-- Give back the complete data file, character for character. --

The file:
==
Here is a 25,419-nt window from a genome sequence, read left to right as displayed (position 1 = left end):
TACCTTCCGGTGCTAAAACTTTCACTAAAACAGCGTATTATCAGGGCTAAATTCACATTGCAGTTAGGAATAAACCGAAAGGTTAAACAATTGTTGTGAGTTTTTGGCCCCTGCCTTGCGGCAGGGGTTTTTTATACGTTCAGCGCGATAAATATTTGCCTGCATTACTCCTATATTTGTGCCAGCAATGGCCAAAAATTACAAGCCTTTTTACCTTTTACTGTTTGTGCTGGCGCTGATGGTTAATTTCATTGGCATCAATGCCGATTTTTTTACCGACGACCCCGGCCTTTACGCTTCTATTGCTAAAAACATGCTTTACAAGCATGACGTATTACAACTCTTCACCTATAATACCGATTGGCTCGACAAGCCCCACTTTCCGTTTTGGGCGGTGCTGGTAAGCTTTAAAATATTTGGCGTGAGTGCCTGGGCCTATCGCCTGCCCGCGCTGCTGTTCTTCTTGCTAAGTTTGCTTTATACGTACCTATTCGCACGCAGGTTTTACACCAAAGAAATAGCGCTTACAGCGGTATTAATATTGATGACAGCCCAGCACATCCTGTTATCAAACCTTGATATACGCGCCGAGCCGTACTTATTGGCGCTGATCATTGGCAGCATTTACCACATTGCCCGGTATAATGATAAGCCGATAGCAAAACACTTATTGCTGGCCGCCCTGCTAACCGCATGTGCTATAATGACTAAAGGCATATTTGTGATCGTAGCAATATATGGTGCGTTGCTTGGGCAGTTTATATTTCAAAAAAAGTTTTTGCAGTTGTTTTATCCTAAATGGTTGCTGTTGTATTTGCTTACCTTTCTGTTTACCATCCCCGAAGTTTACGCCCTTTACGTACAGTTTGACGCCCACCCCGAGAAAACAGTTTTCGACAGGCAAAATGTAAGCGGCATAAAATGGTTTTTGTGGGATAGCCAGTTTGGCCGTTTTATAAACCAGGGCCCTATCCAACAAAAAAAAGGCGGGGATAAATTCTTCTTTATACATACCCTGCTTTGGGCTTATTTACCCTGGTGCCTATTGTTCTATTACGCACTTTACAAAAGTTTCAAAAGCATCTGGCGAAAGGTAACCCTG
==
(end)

Here is a 25,419-nt window from a genome sequence, read left to right as displayed (position 1 = left end):
TACCTTCCGGTGCTAAAACTTTCACTAAAACAGCGTATTATCAGGGCTAAATTCACATTGCAGTTAGGAATAAACCGAAAGGTTAAACAATTGTTGTGAGTTTTTGGCCCCTGCCTTGCGGCAGGGGTTTTTTATACGTTCAGCGCGATAAATATTTGCCTGCATTACTCCTATATTTGTGCCAGCAATGGCCAAAAATTACAAGCCTTTTTACCTTTTACTGTTTGTGCTGGCGCTGATGGTTAATTTCATTGGCATCAATGCCGATTTTTTTACCGACGACCCCGGCCTTTACGCTTCTATTGCTAAAAACATGCTTTACAAGCATGACGTATTACAACTCTTCACCTATAATACCGATTGGCTCGACAAGCCCCACTTTCCGTTTTGGGCGGTGCTGGTAAGCTTTAAAATATTTGGCGTGAGTGCCTGGGCCTATCGCCTGCCCGCGCTGCTGTTCTTCTTGCTAAGTTTGCTTTATACGTACCTATTCGCACGCAGGTTTTACACCAAAGAAATAGCGCTTACAGCGGTATTAATATTGATGACAGCCCAGCACATCCTGTTATCAAACCTTGATATACGCGCCGAGCCGTACTTATTGGCGCTGATCATTGGCAGCATTTACCACATTGCCCGGTATAATGATAAGCCGATAGCAAAACACTTATTGCTGGCCGCCCTGCTAACCGCATGTGCTATAATGACTAAAGGCATATTTGTGATCGTAGCAATATATGGTGCGTTGCTTGGGCAGTTTATATTTCAAAAAAAGTTTTTGCAGTTGTTTTATCCTAAATGGTTGCTGTTGTATTTGCTTACCTTTCTGTTTACCATCCCCGAAGTTTACGCCCTTTACGTACAGTTTGACGCCCACCCCGAGAAAACAGTTTTCGACAGGCAAAATGTAAGCGGCATAAAATGGTTTTTGTGGGATAGCCAGTTTGGCCGTTTTATAAACCAGGGCCCTATCCAACAAAAAAAAGGCGGGGATAAATTCTTCTTTATACATACCCTGCTTTGGGCTTATTTACCCTGGTGCCTATTGTTCTATTACGCACTTTACAAAAGTTTCAAAAGCATCTGGCGAAAGGTAACCCTG